There's More to Life Than Knitting!

Join Suna as she stops knitting long enough to ponder her life, share her joys and concerns, and comment on the goings on in the world.
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Friday, September 7, 2007

Positive Teens

We have new stuffA coworker brought in a short article from the current Smithsonian magazine. Here's the longer version of it. It is about Richard Lerner, who has written a book called The Good Teen. I think I should get it when it comes out next month.

He makes some very good points, such as that we define a good teen by what they are NOT doing (not doing drugs, having unprotected sex, whatever). But what I really liked were the ingredients he named for what makes a good teen, and his information on how to foster those things. Here's a quote from his interview:

Tell us about the "5 C's."

The 5 C's are competence—not just academic but social, vocational and health competence. Confidence. Then character, that it's fundamentally important to do what's right. Connection, or working collaboratively with parents, peers, siblings, teachers, coaches. Finally, caring, a sense of compassion or social justice.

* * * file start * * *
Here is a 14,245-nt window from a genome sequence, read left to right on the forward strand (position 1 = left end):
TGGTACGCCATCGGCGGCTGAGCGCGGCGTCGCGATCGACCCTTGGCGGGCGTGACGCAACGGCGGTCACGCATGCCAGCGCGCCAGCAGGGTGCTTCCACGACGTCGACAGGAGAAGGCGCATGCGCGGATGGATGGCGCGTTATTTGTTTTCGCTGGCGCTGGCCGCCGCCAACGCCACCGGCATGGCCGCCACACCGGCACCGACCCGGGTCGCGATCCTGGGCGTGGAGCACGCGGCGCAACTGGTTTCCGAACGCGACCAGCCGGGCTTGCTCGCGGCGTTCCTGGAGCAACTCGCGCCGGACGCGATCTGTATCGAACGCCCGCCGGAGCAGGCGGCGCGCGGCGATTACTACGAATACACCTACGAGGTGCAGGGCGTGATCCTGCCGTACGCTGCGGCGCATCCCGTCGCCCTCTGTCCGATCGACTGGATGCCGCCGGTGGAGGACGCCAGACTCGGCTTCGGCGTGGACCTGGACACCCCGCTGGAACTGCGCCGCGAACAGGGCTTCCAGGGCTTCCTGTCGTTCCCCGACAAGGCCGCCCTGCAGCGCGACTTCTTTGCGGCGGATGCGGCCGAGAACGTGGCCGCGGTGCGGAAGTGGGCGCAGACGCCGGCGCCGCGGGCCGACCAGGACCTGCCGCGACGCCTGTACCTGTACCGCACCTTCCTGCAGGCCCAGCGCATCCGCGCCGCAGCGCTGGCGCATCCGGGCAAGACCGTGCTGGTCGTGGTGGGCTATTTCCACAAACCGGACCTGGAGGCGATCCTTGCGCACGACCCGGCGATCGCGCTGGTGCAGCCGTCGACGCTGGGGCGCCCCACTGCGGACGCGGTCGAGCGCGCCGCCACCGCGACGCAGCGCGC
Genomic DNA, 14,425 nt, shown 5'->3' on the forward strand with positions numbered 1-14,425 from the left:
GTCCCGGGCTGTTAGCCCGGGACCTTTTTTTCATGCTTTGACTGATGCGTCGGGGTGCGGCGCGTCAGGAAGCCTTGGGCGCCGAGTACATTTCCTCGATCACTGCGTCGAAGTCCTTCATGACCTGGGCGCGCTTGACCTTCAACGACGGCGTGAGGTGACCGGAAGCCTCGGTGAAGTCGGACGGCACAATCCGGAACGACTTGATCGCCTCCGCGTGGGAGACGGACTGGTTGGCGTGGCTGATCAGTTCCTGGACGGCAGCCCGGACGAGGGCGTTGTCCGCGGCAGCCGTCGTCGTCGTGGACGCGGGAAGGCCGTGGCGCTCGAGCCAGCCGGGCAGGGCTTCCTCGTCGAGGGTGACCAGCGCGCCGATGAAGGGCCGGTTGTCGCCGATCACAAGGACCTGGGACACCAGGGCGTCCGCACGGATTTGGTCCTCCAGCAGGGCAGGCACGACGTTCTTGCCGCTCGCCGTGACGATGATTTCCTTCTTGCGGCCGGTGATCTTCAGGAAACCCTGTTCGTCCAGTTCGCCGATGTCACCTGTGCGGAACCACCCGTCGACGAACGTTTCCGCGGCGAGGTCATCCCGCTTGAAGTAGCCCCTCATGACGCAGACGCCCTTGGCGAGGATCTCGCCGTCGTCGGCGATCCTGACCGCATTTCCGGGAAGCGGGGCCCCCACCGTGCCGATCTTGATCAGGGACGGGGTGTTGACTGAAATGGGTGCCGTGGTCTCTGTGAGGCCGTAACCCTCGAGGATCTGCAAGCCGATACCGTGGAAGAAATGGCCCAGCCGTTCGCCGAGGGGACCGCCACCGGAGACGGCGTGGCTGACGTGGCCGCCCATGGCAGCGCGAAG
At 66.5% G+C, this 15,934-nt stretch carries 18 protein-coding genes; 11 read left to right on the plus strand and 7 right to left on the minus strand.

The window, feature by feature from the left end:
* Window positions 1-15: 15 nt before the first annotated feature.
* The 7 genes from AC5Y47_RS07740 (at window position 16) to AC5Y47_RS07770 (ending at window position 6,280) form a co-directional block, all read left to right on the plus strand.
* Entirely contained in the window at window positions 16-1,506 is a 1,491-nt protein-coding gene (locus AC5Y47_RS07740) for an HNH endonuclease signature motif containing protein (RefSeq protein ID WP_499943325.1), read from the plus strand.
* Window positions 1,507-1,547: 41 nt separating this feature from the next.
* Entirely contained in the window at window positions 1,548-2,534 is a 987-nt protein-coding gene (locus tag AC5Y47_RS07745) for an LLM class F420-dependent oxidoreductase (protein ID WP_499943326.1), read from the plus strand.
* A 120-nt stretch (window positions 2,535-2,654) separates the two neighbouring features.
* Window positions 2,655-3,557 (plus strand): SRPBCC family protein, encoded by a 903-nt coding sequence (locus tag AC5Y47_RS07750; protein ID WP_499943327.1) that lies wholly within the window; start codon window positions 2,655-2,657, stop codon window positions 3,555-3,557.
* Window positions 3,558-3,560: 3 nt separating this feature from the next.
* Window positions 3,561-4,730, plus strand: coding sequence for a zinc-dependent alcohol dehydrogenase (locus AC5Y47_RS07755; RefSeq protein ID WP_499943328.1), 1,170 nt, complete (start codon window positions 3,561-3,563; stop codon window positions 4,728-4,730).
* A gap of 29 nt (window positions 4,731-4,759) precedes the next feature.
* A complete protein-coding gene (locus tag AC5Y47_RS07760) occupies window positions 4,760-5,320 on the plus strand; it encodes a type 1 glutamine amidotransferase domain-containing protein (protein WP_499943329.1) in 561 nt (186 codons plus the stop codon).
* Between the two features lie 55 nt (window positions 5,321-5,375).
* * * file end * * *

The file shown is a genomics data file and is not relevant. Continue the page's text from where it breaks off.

How do we foster these?

Through programs that embrace three characteristics: sustained relationships between adults and young people, teaching knowledge and skills to navigate the world and—this can be the most difficult—allowing kids to use those skills in valued community and family activities. Let your kids plan family vacations with you. Let them help set the menu for dinner. Or, if the parents give resources to charity, let young people help make that decision. And even though school administrators wince when I say this, let young people be on school boards. Let them sit on the Chamber of Commerce.


Such a Big BoyI could not agree more with his list of characteristics, and think Lerner's ideas for building them are so important. It's why I make sure to really talk to my children's friends, and let them know I'm a person too, who will listen. And why we do let our children have input in decisions.

Certainly, it makes me very happy to see how these traits show up in my own children. And it's how I know that, even when they are scattered, lack planning ability, and are incredibly focused on their peers to the exclusion of all other things, I live with two very good teens.

2 comments:

Stephanie said...

It's always good to read affirming advice and I am glad to have such a great mother-of-teens role model among my friends. :-)

Robin said...

Heh! Thanks for the link to this article. I loved it. I also just sent a note to my school's board to ask if they've ever considered inviting a student to be on the board!

Robin